Place:Tring, Hertfordshire, England

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NameTring
Alt namesTredundasource: Domesday Book (1985) p 138
Tredungsource: Domesday Book (1985) p 138
Tredwyesource: Domesday Book (1985) p 138
TypeTown, Civil parish, Urban district
Coordinates51.7948°N 0.658°W
Located inHertfordshire, England
See alsoDacorum (district), Hertfordshire, Englanddistrict municipality covering the area since 1974
source: Getty Thesaurus of Geographic Names
source: Family History Library Catalog


the text in this section is copied from an article in Wikipedia

Tring is a small market town and civil parish in the Dacorum District of Hertfordshire, England. Situated in a gap passing through the Chiltern Hills, north-west of London, and linked to London by the old Roman road of Akeman Street, by the modern A41, by the Grand Union Canal and by rail lines to Euston Station, Tring is now largely a dormitory town in the London commuter belt.

A nineteenth century description

A Vision of Britain through Time provides the following description of Tring from John Marius Wilson's Imperial Gazetteer of England and Wales of 1870-72:

"TRING, a small town, a parish, and a sub-district, in Berkhampstead [registration] district, Herts. The town stands on Icknield-street, 1¾ mile W of the Northwestern railway, and 5 NW of Berkhampstead; was known at Domesday as Treung, and belonged then to R. D'Eu; consists chiefly of two well built streets; carries on canvas-weaving, silk-throwing, silk-weaving, brewing, straw-plaiting, and parchment-making; and has a head post-office, a [railway] station with telegraph, a banking office, a market house, a handsome church, chiefly later English, restored in 1862, five dissenting chapels, a mechanics' institute, national schools, a weekly market on Friday, and fairs on Easter Monday and Old Michaelmas day. Population in 1861: 3,130. Houses: 649.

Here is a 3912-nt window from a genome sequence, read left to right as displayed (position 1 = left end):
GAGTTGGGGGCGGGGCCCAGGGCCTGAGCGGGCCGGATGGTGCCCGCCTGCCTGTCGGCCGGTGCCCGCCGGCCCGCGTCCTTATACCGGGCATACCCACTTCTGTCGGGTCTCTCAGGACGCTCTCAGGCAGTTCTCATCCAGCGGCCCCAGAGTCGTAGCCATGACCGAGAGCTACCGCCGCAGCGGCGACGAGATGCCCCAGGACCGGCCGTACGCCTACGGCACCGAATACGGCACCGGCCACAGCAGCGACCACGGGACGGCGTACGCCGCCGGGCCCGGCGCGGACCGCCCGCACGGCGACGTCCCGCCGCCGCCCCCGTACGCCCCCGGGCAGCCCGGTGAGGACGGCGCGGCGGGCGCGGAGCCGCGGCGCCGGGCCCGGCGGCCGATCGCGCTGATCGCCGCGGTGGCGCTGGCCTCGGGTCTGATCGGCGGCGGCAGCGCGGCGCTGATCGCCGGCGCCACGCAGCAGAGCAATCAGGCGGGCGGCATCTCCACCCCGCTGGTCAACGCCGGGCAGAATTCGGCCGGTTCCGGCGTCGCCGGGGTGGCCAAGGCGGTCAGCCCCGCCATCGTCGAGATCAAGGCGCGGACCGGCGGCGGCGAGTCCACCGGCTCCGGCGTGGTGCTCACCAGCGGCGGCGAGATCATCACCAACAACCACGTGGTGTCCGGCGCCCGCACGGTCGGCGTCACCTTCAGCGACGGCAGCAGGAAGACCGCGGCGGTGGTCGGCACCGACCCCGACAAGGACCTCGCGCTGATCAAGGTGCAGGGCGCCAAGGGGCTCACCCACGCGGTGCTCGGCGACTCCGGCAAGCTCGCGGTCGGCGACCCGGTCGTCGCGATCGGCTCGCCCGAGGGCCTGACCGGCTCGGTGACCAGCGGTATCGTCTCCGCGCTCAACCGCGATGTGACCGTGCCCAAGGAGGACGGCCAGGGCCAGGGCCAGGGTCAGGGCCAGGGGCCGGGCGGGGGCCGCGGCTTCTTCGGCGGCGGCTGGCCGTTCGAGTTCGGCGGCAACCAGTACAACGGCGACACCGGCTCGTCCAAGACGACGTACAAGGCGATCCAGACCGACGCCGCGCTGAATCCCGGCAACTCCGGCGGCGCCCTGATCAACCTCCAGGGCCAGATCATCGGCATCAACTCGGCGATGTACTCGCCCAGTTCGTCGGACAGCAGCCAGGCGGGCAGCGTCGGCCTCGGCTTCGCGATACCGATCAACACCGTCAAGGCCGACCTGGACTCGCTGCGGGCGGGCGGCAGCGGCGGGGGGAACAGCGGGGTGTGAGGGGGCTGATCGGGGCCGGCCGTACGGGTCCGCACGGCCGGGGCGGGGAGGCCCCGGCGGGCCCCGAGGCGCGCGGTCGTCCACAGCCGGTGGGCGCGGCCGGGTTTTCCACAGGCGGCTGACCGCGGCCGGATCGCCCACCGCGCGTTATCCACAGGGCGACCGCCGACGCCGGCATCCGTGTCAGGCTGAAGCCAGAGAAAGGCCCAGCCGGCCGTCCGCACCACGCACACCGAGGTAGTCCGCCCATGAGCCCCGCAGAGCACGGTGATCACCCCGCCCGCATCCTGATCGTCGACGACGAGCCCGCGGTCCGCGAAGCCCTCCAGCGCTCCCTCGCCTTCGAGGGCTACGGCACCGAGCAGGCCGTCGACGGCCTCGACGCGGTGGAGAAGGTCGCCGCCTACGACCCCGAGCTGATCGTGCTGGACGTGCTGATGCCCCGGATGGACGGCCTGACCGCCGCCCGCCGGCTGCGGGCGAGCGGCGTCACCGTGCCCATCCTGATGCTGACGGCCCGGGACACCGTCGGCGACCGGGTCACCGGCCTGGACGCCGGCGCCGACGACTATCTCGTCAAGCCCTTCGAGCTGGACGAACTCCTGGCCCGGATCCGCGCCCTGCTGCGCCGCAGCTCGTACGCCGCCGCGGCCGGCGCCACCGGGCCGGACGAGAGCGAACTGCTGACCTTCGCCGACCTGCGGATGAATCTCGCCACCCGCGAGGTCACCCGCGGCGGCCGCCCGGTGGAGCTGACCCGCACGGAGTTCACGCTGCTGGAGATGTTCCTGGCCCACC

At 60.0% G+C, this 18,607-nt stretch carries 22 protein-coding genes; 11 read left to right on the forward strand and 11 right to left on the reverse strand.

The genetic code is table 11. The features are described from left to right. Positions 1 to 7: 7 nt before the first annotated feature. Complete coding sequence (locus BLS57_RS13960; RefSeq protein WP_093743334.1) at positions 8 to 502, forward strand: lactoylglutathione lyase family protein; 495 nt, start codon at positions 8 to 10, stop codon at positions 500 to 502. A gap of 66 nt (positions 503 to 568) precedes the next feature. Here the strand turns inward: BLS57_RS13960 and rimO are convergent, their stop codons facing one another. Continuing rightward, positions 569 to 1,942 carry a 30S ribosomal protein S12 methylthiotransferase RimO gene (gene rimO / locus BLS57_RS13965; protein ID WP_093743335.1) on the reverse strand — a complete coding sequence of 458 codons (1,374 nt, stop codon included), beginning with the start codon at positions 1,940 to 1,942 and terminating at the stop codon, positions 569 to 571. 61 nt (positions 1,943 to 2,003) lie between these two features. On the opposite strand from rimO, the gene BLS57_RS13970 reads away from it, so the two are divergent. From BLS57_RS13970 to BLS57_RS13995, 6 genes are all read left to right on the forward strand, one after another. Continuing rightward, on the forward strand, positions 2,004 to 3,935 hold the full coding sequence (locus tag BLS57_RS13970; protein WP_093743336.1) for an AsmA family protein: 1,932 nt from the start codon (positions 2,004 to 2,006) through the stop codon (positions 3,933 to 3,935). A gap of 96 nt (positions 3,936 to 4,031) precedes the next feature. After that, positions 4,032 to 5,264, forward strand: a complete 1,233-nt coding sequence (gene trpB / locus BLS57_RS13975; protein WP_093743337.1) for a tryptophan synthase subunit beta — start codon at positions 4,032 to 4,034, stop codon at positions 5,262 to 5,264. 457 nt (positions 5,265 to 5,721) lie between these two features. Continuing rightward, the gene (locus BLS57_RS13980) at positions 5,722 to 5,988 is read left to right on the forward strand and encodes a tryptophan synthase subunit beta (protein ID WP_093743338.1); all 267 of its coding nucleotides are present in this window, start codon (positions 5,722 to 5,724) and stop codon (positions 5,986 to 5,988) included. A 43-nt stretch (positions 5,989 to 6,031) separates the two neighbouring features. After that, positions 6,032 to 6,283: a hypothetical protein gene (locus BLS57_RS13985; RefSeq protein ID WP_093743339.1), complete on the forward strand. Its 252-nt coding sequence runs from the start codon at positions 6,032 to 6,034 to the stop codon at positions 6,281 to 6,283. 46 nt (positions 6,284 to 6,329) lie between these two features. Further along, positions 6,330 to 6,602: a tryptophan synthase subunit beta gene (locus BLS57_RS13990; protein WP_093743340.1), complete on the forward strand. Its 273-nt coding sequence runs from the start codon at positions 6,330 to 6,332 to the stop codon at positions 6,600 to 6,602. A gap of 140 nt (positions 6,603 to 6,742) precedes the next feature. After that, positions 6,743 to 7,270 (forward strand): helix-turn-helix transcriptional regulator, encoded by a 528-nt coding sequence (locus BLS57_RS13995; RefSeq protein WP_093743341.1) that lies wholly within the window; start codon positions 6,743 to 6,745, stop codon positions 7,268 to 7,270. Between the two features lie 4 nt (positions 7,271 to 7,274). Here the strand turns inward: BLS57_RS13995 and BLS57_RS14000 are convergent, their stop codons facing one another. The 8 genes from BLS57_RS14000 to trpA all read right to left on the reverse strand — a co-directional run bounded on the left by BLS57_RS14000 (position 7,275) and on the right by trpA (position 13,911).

"The parish includes several hamlets, and comprises 7,390 acres. Real property: £13,289; of which £156 are in gasworks. Population: 4,841. Houses: 1,010. The manor was given by Stephen to Feversham abbey; went, at the dissolution, to the Norths; passed to the Peckhams, the Guys, the Gores, and others; and belongs now to W. Kay, Esq. T. Park mansion is said, by some, to have been built by the Guys,-by others, to have been built by Charles II. for Nell Gwynne; and is now the residence of the Rev. J. Williams. Roman relics have been found. The living is a [perpetual] curacy in the diocese of Rochester. Value: £300. Patron: Christchurch, Oxford.
"The sub-district contains 5 parishes and a part. Acres: 15,109. Population: 7,471. Houses: 1,547."


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